Central America

Central America climate crisis fuels migration

Commentators have noted the roots of the current massive migration from Central America in the political economy of the free trade order. The US-led repression and counter-insurgency in the isthmus in the 1980s allowed the imposition of “free trade” or “neoliberal” regimes in the generation since then—culminating in the passage of CAFTA. This, in turn, has exacerbated the expropriation from the peasantry of their traditional lands by agribusiness and agro-export oligarchies. But this dynamic is now being augmented by factors related to political ecology—the degradation of the land itself due to climate destabilization. (Photo: IOM)

East Asia

Hong Kong: ‘leaderless’ protests pledge no retreat

Despite limited victories, leaders of the declaredly “leaderless” protest movement that has brought hundreds of thousands to the streets in Hong Kong pledge to keep up the pressure. The unpopular bill that would have allowed extradition to mainland China has now been suspended. But six student unions issued a call to escalate protest actions if the government does not respond to their outstanding demands in the coming days. These include that the extradition bill be formally withdrawn, that all charges be dropped against arrested protesters, and investigations be opened into cases of police brutality. Protesters are also demanding that Chief Executive Carrie Lam step down. (Photo: HKFP)

East Asia

Podcast: Memories of Tiananmen Square

In Episode 34 of the CounterVortex podcast, Bill Weinberg interviews Rose Tang, veteran journalist, activist, artist, and survivor of the Tiananmen Square massacre. In an in-depth oral history, Tang recounts her experiences as a student leader in Beijing in the spring of 1989, her witness to the June 4 repression, and her work as a public voice for Tiananmen Square survivors. Listen on SoundCloud, and support our podcast via Patreon. (Photo via Rose Tang)

Iran

White House exploits Iran democracy struggle

As in the Venezuela crisis, Donald Trump, the great enthusiast for dictators, is making a cynical pretense of concern for democracy in Iran. Fortunately, his latest bit of exploitation of the Iranian protesters has blown up in his face. Noting the anniversary of the 1979 revolution, he issued a tweet featuring a meme with an image of a student protester from the 2017 anti-austerity uprising and the words: "40 years of corruption. 40 years of repression. 40 years of terror. The regime in Iran has produced only #40YearsofFailure." Now, the courageous photographer who snapped the image at the University of Tehran in December 2017, Yalda Moayeri, comes forward to express her outrage at its co-optation by Trump. Alas, Masih Alinejad, the Iranian-American feminist who last week met with Secretary of State Mike Pompeo, seems not to get how she is endangering opposition activists in Iran, allowing the regime to paint them as pawns of imperialism. (Image via @realDonaldTrump)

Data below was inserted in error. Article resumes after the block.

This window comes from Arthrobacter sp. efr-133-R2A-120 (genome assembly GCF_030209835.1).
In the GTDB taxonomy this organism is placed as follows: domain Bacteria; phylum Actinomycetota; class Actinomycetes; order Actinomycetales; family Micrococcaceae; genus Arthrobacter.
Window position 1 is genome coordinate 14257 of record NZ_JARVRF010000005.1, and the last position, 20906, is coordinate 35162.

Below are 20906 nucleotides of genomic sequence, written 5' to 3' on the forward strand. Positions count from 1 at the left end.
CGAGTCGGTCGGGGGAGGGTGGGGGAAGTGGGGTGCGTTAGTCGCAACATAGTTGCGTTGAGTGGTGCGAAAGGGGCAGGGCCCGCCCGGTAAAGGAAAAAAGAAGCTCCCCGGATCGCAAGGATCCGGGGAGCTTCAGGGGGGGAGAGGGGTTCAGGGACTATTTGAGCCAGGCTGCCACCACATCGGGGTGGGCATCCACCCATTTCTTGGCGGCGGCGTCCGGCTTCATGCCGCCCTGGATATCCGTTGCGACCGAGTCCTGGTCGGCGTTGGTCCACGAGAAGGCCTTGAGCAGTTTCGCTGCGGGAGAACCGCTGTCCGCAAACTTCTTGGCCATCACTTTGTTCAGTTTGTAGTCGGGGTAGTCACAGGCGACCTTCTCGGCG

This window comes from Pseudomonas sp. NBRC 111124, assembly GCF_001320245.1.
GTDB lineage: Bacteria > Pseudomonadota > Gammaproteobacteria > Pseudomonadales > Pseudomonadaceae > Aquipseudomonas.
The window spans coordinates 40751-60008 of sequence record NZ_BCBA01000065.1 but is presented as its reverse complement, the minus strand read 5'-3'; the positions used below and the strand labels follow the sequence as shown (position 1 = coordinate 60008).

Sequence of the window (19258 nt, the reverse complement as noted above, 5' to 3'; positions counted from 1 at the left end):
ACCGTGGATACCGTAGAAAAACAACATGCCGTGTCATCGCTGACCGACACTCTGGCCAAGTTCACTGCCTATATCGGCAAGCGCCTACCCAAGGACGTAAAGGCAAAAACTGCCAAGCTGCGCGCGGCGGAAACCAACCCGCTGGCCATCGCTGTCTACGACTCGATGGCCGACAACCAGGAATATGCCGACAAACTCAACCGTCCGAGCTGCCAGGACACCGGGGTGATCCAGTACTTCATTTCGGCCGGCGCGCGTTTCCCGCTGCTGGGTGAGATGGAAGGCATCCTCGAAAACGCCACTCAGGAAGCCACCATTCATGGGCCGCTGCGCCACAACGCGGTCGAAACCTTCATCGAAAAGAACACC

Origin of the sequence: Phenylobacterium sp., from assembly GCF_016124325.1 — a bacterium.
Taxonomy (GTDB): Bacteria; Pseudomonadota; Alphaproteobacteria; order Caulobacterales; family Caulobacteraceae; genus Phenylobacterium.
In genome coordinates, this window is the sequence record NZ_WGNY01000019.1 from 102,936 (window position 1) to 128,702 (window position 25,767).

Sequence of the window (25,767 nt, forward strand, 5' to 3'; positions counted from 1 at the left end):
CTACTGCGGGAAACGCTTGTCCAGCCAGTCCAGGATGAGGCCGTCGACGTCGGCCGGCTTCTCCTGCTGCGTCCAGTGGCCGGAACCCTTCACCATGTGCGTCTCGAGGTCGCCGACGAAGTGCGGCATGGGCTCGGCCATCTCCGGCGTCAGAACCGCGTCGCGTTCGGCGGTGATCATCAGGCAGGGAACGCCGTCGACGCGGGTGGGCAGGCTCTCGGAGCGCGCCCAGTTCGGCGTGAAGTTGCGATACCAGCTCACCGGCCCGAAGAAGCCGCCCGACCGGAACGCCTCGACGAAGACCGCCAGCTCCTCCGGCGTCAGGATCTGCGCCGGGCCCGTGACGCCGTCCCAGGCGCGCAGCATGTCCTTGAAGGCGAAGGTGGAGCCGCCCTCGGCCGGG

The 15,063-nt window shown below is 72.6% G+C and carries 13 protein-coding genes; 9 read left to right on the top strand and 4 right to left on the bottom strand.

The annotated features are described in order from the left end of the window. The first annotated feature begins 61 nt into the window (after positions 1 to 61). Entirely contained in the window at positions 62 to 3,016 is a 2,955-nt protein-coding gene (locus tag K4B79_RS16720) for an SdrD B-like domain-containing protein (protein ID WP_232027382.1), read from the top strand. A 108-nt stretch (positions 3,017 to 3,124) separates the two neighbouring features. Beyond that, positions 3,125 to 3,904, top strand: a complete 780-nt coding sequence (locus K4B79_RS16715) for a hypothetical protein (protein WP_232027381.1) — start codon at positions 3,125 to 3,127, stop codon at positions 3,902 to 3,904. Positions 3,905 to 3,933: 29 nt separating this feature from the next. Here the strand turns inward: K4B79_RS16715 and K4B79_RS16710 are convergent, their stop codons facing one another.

Planet Watch

Global revolt against automotive terror

Bangladesh has seen huge demonstrations over the past week, as tens of thousands of university students and schoolchildren protest lax traffic enforcement after two young students were killed by a speeding bus. The protests have for days paralyzed Dhaka, with roadblocks erected on major thoroughfares. Meanwhile, in southern Italy's Puglia region, hundreds of African farmworkers downed tools and marched from the fields after 16 migrant workers were killed when their vans were hit by trucks hauling produce. Authorities pledge a crackdown on the "mafia" that controls agribusiness in Puglia, but the farmworkers have continued to press their protests. (Photo:  Dinamopress via El Salto)

East Asia

Free speech threatened in Taiwan: martyr’s kin

Pressure from China, restrictive legislation and self-censorship among Taiwanese youth have emerged as threats to freedom of speech in Taiwan, according to Nylon Cheng Liberty Foundation director Cheng Tsing-hua. He made his comments on Taiwan's Free Speech Day, April 7, which commemorates the day in 1989 that his brother Cheng Nan-jung, a young democracy advocate under the one-party dictatorship of the Kuomintang, self-immolated as a protest against government restrictions on freedom of expression. Cheng's observations are sobering, as Taiwan has emerged as a last bastion of free speech in the Chinese-speaking world with the closing of political space in Hong Kong. (Image montage from Nylon Cheng Liberty Foundation via FathomTaiwan)

East Asia

Tiananmen dissident: Trump threat to freedom

Wuer Kaixi, veteran of the Tiananmen Square protests, called Donald Trump a threat to values of freedom after the candidate called the 1989 pro-democracy movement a "riot."